I declared victory over my teeth when I was 29, after the second war I waged against them. The flashing bone, a shameful shade of ivory betraying hundreds of Diet Cokes and coffees, held hundreds and hundreds of dollars. Enough to cruise the Mediterranean or fly across the Pacific and confirm that yes, Tokyo exists. Instead they were invested in a smile I no longer need to think about. I don’t angle my jutting front tooth away from a camera or Clone stamp its jagged gap out in Photoshop. I don’t catch my reflection in the mirror and cringe with the sudden realization that I don’t look as sophisticated and intelligent as I fancied myself. My mouth opening to laugh or speak revealed disorder. A drifting gone unchecked, through either the shame of laziness, ignorance or poverty. I looked like a caricature at a fair.
We had this battle before. Two decades ago, when I was still a kid shuttled to her dentist appointments by her mother, getting prizes from the dentist treasure chest.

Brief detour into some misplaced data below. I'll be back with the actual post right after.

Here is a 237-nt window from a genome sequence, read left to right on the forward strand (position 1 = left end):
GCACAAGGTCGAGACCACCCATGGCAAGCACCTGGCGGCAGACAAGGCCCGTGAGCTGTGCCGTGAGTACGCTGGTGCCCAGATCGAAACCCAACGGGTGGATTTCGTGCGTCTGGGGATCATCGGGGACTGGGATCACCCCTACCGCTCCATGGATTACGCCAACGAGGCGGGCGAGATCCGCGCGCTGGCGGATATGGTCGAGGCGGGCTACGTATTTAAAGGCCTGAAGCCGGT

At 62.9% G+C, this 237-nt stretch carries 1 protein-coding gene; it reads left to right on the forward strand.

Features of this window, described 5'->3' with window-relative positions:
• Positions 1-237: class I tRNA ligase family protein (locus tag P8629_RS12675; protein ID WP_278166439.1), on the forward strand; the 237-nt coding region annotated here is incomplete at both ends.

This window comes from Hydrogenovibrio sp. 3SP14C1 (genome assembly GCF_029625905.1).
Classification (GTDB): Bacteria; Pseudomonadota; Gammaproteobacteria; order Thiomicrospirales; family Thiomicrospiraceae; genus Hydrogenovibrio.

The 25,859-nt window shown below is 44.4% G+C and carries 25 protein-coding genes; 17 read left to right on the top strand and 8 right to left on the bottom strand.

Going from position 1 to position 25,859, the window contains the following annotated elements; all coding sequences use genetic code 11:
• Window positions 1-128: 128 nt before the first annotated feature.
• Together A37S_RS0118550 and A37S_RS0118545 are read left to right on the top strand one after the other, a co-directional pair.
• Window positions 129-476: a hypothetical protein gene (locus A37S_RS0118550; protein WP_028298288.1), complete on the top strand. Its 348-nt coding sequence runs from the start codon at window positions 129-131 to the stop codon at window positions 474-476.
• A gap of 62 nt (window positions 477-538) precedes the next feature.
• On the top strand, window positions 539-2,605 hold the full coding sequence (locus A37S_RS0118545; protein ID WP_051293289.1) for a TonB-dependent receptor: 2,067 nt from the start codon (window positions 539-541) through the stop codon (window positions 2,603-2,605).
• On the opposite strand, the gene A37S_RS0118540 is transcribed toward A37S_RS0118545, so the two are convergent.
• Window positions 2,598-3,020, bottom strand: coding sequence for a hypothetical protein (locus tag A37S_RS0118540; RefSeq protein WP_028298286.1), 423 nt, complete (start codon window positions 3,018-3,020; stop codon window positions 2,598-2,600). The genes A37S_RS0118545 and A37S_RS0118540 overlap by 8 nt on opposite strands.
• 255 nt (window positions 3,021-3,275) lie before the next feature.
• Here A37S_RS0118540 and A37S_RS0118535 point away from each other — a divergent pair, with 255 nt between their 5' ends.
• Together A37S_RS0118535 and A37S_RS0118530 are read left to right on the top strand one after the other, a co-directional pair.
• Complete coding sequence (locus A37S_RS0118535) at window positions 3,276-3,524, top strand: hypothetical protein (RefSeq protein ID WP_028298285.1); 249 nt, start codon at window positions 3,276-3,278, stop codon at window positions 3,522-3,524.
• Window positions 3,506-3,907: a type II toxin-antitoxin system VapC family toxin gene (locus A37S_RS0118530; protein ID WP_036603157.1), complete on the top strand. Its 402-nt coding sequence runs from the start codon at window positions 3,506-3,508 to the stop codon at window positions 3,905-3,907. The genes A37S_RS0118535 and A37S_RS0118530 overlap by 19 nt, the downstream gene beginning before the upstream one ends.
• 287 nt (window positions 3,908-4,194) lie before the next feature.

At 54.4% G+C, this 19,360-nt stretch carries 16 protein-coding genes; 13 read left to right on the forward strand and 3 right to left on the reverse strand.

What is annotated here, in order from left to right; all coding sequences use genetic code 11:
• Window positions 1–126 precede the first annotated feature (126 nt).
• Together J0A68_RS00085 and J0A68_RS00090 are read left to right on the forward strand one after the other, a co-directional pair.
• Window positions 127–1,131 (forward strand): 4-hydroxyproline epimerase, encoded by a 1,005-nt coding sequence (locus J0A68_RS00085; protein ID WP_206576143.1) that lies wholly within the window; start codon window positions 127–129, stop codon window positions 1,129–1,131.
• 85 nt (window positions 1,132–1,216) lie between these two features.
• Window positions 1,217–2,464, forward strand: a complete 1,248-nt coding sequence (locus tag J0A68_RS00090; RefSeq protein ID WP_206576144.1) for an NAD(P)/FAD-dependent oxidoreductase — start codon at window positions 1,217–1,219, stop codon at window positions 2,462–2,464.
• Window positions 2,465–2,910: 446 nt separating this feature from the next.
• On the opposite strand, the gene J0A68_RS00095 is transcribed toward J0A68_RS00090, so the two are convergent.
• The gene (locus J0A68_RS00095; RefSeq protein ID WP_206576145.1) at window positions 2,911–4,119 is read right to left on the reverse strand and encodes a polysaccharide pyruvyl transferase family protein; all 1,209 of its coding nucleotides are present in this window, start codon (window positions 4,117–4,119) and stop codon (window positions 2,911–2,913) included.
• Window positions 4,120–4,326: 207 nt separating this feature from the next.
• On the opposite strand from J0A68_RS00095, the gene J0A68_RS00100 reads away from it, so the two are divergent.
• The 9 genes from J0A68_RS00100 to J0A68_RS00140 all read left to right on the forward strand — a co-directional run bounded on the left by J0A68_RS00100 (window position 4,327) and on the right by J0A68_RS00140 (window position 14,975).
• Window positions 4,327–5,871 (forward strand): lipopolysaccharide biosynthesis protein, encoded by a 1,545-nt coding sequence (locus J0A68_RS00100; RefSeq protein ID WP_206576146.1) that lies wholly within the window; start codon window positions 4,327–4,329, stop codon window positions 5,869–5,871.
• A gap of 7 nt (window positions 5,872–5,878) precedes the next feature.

“She needs braces,” the doctor told her. They made a plaster model of my mouth with warm wax that tasted like grape Laffy Taffy and smacked my entombed gums in the most strangely pleasurable way when the hygienist popped it away from my jaw. He held my doppelganger mouth in his hands, shifting the top and bottom teeth away from each other, telling the future he foresaw without treatment. My front teeth jutted forward, scraping my invisible lips.
I sat while my mother clutched her purse in her lap, weighing the impact of terrible genetics against all the bills and obligations. I watched the tropical fish tank and stared at the Stages of Gum Disease poster hanging above the dentist’s balding head. He seemed, to me, a false prophet. When I smiled in the mirror, nothing was out of line. My teeth didn’t look any different than my sister’s or my best friend’s. How could he know it was my destiny to become Ugly if we didn’t buy his muzzle?